Guy Innes is the latest competitor to be put in charge. He starts by observing that the rhythm of ‘The Walrus and the Carpenter’ is identical to that of Wilde’s ‘The Ballad of Reading Gaol’. So, to see how far a poem can be sustained despite the unsuitability of the metre, he asks for a dirge on the death of a soldier in limerick form. A serious limerick is not at all easy to manage.
The best poem submitted (but rejected as it is an epitaph and not a dirge) is by Peter Hadley. Keep an eye on this name. This is his first appearance in print, and he is to go on to become one of the major New Statesman winners. There are a few runners up (George van Raalte, for instance), but one who is ruthlessly excluded is James Agate (‘who has misread the title of the competition and … cannot claim even the Order of Chastity of the Second Class). This is a timely revenge on a judge who specialises in being rude, although of course Agate has to try to have the last word, as we shall see.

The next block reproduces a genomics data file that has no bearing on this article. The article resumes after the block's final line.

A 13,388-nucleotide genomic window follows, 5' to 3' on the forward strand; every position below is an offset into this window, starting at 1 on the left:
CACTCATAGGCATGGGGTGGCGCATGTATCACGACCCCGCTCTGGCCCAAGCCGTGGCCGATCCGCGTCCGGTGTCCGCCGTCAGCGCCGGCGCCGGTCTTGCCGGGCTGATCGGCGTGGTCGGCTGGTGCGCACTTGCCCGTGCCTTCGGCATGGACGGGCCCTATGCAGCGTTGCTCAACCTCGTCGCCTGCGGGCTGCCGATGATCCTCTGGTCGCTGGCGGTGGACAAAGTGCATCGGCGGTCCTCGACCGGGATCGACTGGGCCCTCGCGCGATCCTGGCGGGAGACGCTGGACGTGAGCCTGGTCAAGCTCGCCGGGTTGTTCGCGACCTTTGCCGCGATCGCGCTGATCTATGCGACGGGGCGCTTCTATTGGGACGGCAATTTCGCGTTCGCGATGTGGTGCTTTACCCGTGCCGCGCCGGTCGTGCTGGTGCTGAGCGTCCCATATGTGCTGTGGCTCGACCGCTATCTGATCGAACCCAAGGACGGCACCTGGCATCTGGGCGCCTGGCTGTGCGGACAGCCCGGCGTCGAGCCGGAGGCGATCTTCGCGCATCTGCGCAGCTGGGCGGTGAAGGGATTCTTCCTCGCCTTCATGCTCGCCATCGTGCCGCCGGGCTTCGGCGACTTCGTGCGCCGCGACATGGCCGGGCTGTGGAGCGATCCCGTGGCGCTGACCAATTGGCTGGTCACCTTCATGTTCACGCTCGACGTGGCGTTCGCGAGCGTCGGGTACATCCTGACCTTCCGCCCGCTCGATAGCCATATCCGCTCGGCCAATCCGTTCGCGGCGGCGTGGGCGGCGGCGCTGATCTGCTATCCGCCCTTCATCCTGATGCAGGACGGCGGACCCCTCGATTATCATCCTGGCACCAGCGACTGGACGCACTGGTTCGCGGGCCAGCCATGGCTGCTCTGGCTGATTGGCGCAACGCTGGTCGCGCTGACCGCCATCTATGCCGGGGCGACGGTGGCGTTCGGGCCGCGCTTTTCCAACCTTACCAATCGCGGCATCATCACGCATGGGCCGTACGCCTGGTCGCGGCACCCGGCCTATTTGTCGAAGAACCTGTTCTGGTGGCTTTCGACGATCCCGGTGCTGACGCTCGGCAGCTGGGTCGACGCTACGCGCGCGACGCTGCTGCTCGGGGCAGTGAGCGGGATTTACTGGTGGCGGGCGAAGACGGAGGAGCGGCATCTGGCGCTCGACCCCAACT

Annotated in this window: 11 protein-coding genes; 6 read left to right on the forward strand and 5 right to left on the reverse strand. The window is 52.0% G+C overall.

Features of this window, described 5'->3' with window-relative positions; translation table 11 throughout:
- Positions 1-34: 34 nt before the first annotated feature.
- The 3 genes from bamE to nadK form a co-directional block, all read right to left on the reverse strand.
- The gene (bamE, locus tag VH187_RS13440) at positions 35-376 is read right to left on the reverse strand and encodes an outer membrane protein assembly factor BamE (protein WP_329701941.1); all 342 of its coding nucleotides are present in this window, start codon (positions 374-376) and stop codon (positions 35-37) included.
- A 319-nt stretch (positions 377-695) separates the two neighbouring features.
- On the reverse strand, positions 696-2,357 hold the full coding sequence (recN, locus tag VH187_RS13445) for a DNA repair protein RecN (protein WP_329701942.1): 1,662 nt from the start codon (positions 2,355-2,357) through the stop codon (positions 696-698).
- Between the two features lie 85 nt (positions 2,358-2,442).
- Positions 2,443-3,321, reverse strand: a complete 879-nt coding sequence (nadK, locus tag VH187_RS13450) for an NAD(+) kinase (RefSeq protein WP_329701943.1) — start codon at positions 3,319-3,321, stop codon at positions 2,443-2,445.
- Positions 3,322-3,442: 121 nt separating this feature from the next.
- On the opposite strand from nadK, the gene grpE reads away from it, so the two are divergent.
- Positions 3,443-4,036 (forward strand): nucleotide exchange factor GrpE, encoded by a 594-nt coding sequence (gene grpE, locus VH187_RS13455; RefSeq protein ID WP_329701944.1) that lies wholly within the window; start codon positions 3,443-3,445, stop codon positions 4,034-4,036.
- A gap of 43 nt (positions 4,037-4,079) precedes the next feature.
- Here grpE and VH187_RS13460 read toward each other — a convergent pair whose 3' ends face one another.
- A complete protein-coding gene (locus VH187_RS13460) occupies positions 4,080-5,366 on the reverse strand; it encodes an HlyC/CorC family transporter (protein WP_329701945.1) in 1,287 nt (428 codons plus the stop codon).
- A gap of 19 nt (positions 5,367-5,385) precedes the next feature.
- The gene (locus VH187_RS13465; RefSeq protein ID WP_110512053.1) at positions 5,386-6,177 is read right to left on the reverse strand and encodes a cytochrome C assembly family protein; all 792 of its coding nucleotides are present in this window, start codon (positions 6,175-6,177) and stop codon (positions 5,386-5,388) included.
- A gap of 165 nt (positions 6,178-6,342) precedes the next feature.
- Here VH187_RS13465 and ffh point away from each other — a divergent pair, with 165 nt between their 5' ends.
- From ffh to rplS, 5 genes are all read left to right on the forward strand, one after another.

The winner (a runner-up earlier in the year, and certainly a future winner as well) is Hassall Pitman, who must be Thomas James Hassall Pitman (1876-1954), at that time of Thornton Heath, Surrey. Pitman is an interesting figure because he does not quite fit the leisured middle-class mould into which most of the competitors can be placed all too easily – he’s a ledger clerk in his late fifties. Little Billee is a runner-up (a bit mawkish, I’d say).
As mentioned, Agate fires off a letter to Gerald Barry which is both unfunny and facetious as it is apparently long (Barry has had to cut it):
The B competition is a hard one to do well in. You are given five words to provide cryptic crossword clues for: Hitler; Loon; Boomerang; Recapitulation; Levant. It’s a novel idea.
Some near-misses are printed: